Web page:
Clerk prayed over decision to stop issuing marriage licenses (UPDATED)

Rowan County Clerk Kim Davis, right, walks with her attorney Roger Gannam.

Rowan County Clerk Kim Davis, right, walks with her attorney Roger Gannam. AP Photo/Timothy D. Easley

Rowan County Clerk Kim Davis, right, walks with her attorney Roger Gannam.AP Photo/Timothy D. Easley

Rowan County Clerk Kim Davis, right, walks with her attorney Roger Gannam.

COVINGTON, Ky. –– A local elected official in a small Kentucky county testified Monday she could not issue marriage licenses to same-sex couples because signing the document would signal her approval of a union that violates her religious beliefs.

Rowan County Clerk Kim Davis stopped issuing all marriage licenses June 27, one day after the U.S. Supreme Court legalized same-sex marriages nationwide. Davis testified that she prayed and fasted for months before reaching the decision.

The American Civil Liberties Union sued her on behalf of two gay couples and two straight couples.

Democratic Gov. Steve Beshear instructed county clerks to begin issuing marriage licenses to same-sex couples immediately. At least two clerks refused. Clerks are elected officials. They cannot be removed from office unless impeached by the state legislature. Impeachment appears unlikely, given the political climate in the state capital.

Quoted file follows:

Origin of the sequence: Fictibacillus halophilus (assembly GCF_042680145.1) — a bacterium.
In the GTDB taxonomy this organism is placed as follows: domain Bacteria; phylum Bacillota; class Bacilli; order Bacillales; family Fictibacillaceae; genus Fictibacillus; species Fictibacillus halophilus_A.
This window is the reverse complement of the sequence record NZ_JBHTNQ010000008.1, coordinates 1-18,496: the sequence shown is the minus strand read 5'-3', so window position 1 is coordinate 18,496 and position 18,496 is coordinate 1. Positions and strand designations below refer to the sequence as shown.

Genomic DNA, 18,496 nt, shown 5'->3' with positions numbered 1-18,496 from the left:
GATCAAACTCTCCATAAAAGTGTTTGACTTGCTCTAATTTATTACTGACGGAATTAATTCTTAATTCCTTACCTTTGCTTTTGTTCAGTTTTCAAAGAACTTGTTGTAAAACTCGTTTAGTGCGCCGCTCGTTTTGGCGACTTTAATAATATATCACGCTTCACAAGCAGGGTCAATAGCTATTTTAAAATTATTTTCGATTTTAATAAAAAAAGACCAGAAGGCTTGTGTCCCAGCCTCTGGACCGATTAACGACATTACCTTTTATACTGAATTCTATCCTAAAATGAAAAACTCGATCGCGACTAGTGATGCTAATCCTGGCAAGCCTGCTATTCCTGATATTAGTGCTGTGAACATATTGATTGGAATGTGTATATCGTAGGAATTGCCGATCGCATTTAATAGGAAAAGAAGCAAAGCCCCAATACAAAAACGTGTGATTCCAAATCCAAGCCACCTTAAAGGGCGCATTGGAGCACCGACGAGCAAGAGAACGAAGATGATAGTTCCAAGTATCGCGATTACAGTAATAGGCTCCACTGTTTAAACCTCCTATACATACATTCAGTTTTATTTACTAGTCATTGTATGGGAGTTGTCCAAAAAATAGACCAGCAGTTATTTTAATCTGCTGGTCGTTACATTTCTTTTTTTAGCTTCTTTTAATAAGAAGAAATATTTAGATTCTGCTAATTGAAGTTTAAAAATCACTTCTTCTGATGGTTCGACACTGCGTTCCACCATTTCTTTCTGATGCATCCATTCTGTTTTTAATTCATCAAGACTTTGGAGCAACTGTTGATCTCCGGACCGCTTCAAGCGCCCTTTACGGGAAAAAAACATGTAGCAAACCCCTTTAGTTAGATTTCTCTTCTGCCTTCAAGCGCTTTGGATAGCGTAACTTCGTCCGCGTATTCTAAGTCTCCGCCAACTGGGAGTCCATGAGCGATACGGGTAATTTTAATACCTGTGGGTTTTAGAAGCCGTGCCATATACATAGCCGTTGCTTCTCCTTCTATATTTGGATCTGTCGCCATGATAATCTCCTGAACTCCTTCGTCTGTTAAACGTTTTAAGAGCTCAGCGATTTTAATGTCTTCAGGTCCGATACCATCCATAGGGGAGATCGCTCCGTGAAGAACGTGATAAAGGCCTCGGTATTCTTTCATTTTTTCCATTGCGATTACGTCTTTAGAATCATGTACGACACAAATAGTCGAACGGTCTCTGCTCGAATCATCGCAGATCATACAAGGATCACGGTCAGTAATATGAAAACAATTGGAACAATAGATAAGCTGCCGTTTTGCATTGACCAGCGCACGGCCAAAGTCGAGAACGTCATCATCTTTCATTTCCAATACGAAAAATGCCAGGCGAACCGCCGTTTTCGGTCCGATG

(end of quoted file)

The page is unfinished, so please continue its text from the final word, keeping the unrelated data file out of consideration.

The couples have asked U.S. District Judge David Bunning to order Davis to issue the marriage licenses. Bunning, who did not rule after the Monday hearing, could order Davis to issue licenses, and then fine her or put her in jail if she refuses. But he could not remove her from office.

Davis said Monday she is a member of a local Apostolic church, which is part of the Christian faith. She said she believes the Bible is “God’s holy word” and that it defines marriage as strictly between one man and one woman.

Kentucky law requires the county clerk to issue marriage licenses, or the local judge executive if the clerk is absent or the office is vacant. The licenses are valid for 39 days until someone — a minister or other qualified official — performs the ceremony and signs the form. The couple then returns the license to the clerk and has it recorded.

The wording on the license says the couple is “hereby authorized” to get married.

“If … I authorize that I’m saying I agree with it, and I can’t,” Davis said Monday in a sometimes tearful testimony before a packed courtroom.

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